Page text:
Preliminary determinations of heavy metals in winkles Littorina littorea along a concentration gradient in the Fal Estuary suggested that whole body concentrations might be related to those of the water. When animals were transplanted to this heavily contaminated estuary, changes in tissue concentrations of As, Co, Cu and Zn were largely complete after 2 months.
Relations between the winkle and water concentrations may be indirect since its algal diet is thought to be the main source for most heavy metals. Data from a large number of United Kingdom estuaries were used to compare concentrations of 12 metals in L. littorea with those of the brown seaweed Fucus vesiculosus which forms part of its diet. Very significant relations were found for Ag, As, Cd and Pb, suggesting that since concentrations in the seaweed probably reflect those of the surrounding water, so also do those of the winkle. However, concentrations of Ag in the animal also appeared to be influenced by dietary Cu levels. In addition, significant relations between the two species were found for Cu, Fe, Hg and Zn, but the slopes were shallow, perhaps indicating regulation by the winkle. For Cr and Mn relations were not very significant and, for Co and Ni, concentrations in the winkle appeared to be influenced by those of Cu and Zn.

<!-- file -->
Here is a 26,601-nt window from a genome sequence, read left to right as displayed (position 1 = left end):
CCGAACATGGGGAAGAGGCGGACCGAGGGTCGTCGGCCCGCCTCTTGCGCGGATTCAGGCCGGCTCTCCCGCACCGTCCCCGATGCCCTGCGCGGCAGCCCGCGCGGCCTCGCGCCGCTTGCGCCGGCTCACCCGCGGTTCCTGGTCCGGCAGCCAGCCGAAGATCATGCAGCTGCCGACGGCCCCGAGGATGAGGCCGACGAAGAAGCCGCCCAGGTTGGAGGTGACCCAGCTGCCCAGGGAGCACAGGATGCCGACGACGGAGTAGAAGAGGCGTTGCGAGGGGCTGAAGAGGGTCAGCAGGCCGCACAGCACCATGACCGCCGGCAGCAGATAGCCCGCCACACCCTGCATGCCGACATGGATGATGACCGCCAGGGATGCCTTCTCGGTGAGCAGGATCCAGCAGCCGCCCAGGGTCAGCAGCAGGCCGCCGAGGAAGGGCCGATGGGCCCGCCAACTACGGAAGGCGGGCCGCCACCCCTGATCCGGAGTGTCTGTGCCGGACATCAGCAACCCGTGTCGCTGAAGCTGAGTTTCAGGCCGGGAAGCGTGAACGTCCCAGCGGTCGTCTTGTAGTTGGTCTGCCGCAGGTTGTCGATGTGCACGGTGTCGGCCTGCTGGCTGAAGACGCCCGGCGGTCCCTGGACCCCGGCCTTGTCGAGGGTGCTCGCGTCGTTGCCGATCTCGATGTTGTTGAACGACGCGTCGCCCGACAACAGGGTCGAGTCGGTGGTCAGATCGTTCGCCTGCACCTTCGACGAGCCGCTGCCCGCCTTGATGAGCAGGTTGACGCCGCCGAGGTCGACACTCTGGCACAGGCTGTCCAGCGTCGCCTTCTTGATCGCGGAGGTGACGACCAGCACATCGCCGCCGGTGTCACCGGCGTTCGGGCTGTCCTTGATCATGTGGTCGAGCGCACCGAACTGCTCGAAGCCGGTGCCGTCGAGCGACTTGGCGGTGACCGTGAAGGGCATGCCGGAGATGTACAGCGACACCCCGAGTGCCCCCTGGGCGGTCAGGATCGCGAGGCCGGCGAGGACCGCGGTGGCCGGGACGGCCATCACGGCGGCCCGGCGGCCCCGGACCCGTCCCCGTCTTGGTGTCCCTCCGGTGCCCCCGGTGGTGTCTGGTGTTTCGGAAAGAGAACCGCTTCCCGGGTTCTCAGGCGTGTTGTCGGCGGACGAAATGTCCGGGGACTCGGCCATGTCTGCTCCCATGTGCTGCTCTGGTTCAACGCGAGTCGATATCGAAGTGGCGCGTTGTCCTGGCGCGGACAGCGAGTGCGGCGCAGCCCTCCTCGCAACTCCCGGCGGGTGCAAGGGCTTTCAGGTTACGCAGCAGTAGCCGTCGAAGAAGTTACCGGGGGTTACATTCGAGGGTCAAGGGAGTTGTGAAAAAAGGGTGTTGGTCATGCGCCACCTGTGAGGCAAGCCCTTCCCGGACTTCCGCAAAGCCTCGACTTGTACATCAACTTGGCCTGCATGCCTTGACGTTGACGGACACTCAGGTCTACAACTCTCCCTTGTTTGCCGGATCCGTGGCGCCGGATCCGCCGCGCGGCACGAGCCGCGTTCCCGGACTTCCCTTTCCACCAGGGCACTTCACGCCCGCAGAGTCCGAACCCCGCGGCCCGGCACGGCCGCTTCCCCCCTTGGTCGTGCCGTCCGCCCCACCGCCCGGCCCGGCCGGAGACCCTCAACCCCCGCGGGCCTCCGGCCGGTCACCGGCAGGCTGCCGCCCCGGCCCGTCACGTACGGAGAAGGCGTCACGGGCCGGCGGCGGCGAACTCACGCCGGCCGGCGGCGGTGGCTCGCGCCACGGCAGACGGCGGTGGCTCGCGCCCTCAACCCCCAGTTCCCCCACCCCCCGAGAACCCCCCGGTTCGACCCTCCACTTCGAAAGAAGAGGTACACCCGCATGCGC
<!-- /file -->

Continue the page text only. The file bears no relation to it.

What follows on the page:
Compared with concentrations in L. littorea, those of L. littoralis from the same site were generally higher whilst in L. saxatilis they were usually of the same order or lower.
In assessing the winkle as an indicator of metal contamination the present results have been combined with those of other workers to produce comparisons between most estuaries in England and Wales. It is concluded that whilst the winkle is a useful indicator for Cd and a few other metals, it is certainly not a perfect indicator organism.